IPCC Fourth Assessment Report

“Climate Change 2007: The Physical Science Basis”, assesses the current scientific knowledge of the natural and human drivers of climate change, observed changes in climate, the ability of science to attribute changes to different causes, and projections for future climate change.

The report was produced by some 600 authors from 40 countries. Over 620 expert reviewers and a large number of government reviewers also participated. Representatives from 113 governments reviewed and revised the Summary line-by-line during the course of this week before adopting it and accepting the underlying report.

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IPCC Fourth Assessment Report, Working Group III Report "Mitigation of Climate Change"
Full report now available online (pre-copy edit version)
31.05.07, © IPCC

IPCC Fourth Assessment Report, Working Group III, "Mitigation of Climate Change"
Summary for Policymaker
The Working Group III contribution to the IPCC Fourth Assessment Report (AR4) focuses on new literature on the scientific, technological, environmental, economic and social aspects of mitigation of climate change, published since the IPCC Third Assessment Report (TAR) and the Special Reports on CO2 Capture and Storage (SRCCS) and on Safeguarding the Ozone Layer and the Global Climate System (SROC).
04.05.07, © IPCC

IPCC Fourth Assessment Report, Working Group II Report "Impacts, Adaptation and Vulnerability"
Summary for Policymakers
This Summary sets out the key policy-relevant findings of the Fourth Assessment of Working Group
II of the Intergovernmental Panel on Climate Change (IPCC).
The Assessment is of current scientific understanding of impacts of climate change on natural, managed and human systems, the capacity of these systems to adapt and their vulnerability1. It builds upon past IPCC assessments and incorporates new knowledge gained since the Third Assessment.


IPCC Fourth Assessment Report,Working Group I Report "The Physical Science Basis",
Full report

IPCC Report: Climate Change 2007, Working Group I Report: "The Physical Science Basis"
Summary for Policymakers

Highlights from "Climate Change 2007: The Physical Science Basis - Summary for Policy Makers"
Pew Center's Summary of the Report
© Pew Center

Summary of the 10th Session of Working Group I of the Intergovernmental Panel on Climate Change: 29 January - 1 February 2007
© Earth Negotiations Bulletin, IISD

Fotostrecke: Karten der Klimazukunft
© Der Spiegel

Grafik: Starke Erwärmung zu erwarten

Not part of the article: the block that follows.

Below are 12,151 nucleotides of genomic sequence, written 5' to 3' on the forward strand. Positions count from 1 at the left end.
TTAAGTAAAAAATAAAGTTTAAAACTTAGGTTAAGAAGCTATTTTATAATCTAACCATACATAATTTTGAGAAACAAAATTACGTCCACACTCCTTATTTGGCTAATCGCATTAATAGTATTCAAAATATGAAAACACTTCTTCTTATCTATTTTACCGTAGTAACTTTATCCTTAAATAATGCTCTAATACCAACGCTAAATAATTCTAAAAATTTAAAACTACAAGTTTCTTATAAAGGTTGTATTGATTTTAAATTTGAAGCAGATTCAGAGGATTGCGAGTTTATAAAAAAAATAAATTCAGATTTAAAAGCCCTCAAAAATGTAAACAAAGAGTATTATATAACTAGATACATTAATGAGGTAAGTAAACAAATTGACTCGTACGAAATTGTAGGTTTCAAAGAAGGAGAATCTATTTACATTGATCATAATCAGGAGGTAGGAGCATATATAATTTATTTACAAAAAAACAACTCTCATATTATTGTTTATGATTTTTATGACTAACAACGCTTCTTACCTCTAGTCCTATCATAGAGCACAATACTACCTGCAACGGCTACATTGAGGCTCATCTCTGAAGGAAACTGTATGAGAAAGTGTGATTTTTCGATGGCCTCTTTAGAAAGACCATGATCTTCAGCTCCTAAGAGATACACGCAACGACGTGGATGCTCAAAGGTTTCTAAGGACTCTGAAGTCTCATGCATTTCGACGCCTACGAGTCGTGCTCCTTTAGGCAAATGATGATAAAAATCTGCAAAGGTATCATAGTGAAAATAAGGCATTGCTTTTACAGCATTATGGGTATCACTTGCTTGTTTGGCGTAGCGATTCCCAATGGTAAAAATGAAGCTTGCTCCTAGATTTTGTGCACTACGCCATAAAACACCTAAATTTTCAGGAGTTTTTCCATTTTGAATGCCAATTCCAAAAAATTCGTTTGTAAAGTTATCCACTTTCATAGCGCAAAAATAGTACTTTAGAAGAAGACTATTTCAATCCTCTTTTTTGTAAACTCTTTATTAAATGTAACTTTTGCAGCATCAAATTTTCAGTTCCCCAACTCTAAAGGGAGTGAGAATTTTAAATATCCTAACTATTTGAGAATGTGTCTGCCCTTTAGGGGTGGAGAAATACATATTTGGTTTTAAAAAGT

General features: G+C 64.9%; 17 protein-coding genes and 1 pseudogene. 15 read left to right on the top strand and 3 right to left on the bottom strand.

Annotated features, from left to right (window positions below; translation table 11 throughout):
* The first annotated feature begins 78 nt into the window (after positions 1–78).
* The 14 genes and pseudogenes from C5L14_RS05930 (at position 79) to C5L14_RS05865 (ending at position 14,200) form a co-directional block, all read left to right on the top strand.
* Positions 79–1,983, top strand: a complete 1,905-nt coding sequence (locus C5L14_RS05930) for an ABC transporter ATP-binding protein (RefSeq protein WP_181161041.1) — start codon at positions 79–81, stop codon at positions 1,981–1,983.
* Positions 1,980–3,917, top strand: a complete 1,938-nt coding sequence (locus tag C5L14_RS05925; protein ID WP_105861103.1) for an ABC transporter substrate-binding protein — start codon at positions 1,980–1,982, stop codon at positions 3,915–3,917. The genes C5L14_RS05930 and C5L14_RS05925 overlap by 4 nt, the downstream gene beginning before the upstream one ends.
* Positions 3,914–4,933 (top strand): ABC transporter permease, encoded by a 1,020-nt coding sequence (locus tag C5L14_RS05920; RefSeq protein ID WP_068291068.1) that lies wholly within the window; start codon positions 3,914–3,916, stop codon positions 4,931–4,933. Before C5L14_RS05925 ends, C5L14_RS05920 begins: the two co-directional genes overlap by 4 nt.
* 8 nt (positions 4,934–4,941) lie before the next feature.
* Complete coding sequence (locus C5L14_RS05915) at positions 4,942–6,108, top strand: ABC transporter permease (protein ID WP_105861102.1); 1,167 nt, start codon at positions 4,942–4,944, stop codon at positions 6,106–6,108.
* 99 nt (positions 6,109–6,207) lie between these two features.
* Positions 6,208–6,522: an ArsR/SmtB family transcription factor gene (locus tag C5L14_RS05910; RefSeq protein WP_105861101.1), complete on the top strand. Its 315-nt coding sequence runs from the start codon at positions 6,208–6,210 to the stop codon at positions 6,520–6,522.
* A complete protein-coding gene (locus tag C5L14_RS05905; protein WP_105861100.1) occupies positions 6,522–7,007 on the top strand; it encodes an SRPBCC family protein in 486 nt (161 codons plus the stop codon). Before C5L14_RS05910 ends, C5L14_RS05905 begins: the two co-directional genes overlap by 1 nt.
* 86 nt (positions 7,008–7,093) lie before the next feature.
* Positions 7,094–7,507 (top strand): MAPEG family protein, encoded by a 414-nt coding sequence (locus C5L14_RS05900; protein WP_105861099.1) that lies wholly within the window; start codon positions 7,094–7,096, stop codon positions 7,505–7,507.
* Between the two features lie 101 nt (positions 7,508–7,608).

Durchschnittstemperatur weltweit - Abweichung vom Mittel der Jahre 1980 - 1999 in Grad Celsius - Prognose
© Der Standard


International Press:

Bush accepts science on warming
The White House yesterday embraced a new international report faulting humans for global warming, marking the furthest President Bush has gone in placing blame.
But administration officials again rejected the Kyoto-style caps on carbon emissions that have been the preferred solution of European nations.
The report, released in Paris by the U.N. Intergovernmental Panel on Climate Change, said the fact that the Earth is now warming "is unequivocal," and said it is "very likely" that human activity is responsible for many of the changes.
03.02.07, © The Washington Times

2500 scientists, 1200 pages, and one quibble
After years of research and a marathon week of intense secret debate, scientists from around the world last night signed off on a bleak assessment of a devastated planet: Earth. A turbulent future of violent storms, devastating drought, increasing temperatures and rising sea levels is inevitable, according to a United Nations report released in Paris last night. The report, the work of 2500 scientists over six years, is considered the most authoritative evaluation of climate change ever produced.
03.02.07, © the Age.com.au

Fossil fuel and land use behind CO2 rise
The first volume of the fourth assessment report by the Intergovernmental Panel on Climate Change (IPCC) has been almost three years in the writing and brings together the work of 600 writers from 40 countries. More than 620 experts have reviewed the findings, and representatives of 113 governments have read and revised the key points.
The report assesses our current knowledge of climate change and the reasons behind it, looks at how the climate has already changed and how a range of different scenarios may have an impact in the future.
02.02.07, © The Guardian Unlimited

UNO-Klimabericht: Temperaturanstieg "beispiellos"
Bis zum Ende des Jahrhunderts droht der Erde eine "beispiellose" Klimaerwärmung um bis zu 6,4 Grad Celsius. Davor warnt der UNO-Klimarat IPCC in seinem vierten, am Freitag in Paris vorgestellten Bericht.
02.02.07, © ORF Science

US-Regierung lehnt nach UNO-Klimabericht einseitige Maßnahmen ab
Die US-Regierung hat sich in einer Reaktion auf den neuen UNO-Bericht über die Erderwärmung gegen einseitige Maßnahmen zur Bekämpfung des Klimawandels ausgesprochen. Der US-Anteil am Ausstoß von Treibhausgasen sei nur "gering, wenn man sich den Rest der Welt ansieht", sagte US-Energieminister Sam Bodman am Freitag.
03.02.07, © Der Standard




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